A survey publicized by the King Car Education Foundation yesterday said that 65.7 percent of adolescents are unable to name even one famous local artist and that aesthetic experience is seldom linked with students’ daily lives.
King Car executive director Joyce Tseng (曾清芸) said that the foundation has conducted biannual surveys about students’ aesthetic experiences since 2008, and the survey results all showed that adolescents in Taiwan generally lack motivation for and perception of aesthetics.
She said that while the Ministry of Education named this year “the year of aesthetic education” and planned to allocate billions of New Taiwan dollars to promote aesthetic education, it is important to teach the concept of linking art with daily life among the public.
Lo hsien-yun (羅先耘), who supervised this year’s survey, said that its results — collected through a questionnaire filled out by 1,685 fifth and sixth graders at elementary schools, as well as junior-high and senior-high school students — showed that although access to art appreciation and related information has become easier, active participation is still relatively low.
Only 34.3 percent of the students polled were able to name at least one renowned local artist, Lo said, adding that while 44.4 percent think aesthetics-related workers are professional and 21.3 percent admire them, only 30.7 percent of the respondents were involved in aesthetic creation themselves.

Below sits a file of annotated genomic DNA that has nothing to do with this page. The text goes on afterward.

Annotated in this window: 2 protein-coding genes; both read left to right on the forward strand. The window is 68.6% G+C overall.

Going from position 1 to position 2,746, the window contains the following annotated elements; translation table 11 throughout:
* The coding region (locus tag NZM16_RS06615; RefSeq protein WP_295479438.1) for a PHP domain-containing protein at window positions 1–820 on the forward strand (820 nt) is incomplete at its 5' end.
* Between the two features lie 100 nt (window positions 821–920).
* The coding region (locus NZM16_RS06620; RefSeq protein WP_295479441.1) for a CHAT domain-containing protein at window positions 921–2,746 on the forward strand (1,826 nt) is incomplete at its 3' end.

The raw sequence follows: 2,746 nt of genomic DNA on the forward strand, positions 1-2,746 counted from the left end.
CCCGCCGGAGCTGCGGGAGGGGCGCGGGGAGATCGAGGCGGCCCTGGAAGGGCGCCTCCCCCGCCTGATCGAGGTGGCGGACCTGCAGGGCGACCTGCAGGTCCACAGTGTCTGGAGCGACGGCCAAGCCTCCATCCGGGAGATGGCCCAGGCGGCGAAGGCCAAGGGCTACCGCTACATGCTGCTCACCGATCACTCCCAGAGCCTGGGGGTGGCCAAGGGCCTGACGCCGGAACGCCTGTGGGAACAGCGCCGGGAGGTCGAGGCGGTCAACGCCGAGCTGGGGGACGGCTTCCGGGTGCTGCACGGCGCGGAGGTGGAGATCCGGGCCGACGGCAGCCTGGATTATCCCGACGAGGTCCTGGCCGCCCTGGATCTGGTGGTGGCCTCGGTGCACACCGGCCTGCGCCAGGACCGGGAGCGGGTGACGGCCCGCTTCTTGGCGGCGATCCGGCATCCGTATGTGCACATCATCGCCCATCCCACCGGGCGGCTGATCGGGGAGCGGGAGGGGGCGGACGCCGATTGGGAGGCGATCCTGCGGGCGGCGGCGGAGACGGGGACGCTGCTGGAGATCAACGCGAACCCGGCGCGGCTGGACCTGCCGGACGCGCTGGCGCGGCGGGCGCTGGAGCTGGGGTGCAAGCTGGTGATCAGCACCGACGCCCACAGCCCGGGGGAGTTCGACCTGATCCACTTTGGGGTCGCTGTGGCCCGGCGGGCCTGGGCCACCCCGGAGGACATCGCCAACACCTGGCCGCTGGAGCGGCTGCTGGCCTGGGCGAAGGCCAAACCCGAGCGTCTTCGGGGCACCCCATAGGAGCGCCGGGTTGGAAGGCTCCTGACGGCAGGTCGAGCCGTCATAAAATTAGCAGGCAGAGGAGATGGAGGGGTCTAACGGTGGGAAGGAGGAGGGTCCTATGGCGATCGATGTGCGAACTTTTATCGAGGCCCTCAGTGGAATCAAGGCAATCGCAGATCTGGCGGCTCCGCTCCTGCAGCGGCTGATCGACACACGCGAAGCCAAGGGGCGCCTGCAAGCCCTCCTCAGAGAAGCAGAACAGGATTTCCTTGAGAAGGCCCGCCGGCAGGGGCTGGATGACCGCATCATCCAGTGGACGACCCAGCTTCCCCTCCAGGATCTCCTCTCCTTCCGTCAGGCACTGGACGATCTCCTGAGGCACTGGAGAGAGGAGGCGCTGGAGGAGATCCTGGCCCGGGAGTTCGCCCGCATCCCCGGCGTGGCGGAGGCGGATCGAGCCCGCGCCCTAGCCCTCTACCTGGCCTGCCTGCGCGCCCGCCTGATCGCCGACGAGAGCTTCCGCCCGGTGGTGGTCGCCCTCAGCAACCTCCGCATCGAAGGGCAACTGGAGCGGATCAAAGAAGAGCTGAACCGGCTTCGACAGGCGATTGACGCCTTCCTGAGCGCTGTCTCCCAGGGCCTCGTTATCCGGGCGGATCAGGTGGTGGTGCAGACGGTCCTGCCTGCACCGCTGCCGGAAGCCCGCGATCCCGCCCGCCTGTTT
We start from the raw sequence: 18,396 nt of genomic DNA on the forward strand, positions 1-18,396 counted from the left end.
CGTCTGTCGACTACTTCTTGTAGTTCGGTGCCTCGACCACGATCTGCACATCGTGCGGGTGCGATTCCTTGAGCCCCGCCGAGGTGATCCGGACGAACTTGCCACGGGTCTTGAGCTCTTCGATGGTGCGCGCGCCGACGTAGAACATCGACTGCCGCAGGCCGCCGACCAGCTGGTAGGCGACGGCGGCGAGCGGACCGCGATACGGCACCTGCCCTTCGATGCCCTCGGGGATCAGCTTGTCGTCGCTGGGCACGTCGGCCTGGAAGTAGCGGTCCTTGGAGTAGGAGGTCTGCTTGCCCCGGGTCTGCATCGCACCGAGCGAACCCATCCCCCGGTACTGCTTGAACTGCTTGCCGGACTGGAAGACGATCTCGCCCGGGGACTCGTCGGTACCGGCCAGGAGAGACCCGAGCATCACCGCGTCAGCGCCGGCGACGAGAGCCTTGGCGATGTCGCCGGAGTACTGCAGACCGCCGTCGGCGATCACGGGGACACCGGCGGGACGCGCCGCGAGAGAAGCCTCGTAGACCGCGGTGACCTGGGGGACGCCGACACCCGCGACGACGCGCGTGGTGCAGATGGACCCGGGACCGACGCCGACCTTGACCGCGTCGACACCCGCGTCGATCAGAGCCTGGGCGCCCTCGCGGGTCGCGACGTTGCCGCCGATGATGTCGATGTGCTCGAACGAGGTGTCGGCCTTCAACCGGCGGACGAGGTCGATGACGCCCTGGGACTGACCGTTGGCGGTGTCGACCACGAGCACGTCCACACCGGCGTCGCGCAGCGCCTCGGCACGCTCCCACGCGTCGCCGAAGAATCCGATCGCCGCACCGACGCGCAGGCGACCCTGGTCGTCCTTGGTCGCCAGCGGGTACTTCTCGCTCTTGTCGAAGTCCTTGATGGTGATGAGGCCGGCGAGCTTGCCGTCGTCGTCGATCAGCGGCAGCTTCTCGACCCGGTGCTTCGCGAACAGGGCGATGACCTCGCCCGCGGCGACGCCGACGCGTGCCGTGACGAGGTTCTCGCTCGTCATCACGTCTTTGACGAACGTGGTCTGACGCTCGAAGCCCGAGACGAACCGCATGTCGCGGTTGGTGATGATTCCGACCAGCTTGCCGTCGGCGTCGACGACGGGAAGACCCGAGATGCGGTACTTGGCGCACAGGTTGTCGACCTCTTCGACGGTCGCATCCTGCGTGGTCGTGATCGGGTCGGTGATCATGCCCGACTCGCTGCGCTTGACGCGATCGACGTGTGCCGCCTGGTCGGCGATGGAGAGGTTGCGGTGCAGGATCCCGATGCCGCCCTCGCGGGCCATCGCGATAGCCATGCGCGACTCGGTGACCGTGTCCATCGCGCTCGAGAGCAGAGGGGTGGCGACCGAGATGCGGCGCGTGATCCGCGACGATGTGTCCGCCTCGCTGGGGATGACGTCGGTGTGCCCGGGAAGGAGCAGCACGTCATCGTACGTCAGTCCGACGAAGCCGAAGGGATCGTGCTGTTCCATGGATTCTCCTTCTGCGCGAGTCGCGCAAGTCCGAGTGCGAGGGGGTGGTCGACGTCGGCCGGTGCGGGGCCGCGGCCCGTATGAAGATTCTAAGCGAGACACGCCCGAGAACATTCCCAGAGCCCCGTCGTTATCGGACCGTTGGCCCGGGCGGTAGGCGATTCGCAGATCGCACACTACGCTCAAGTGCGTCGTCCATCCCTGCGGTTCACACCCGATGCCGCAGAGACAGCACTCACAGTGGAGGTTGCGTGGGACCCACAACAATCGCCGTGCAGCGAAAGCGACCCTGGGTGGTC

The survey showed that nearly 96 percent of the students like music — the most favored aesthetic form — eighty-three percent of the students like pop music, more than half of them like movies and paintings, while the least-liked aesthetic forms were literature and architectural design.
“When aesthetic experiences are being transformed into knowledge that adolescents have to memorize [to get good grades], they do not feel touched by the experience,” an elementary-school art teacher Ji Meng-jyun (紀孟均) said.
He said that when aesthetics are treated as a discipline and evaluated through a rigid index, students might lack motivation to participate in associated extracurricular activities, and teachers also find it difficult to deliver aesthetic education in creative ways.
Chao Wan-chih (趙婉芝), a twelfth-grade student studying advertisement design at a vocational high school in Taipei City, said it was depressing that while she considers art appreciation to be subjective, she and her classmates have learned to limit their creative styles and conform to a standard that allows them to gain higher test scores.
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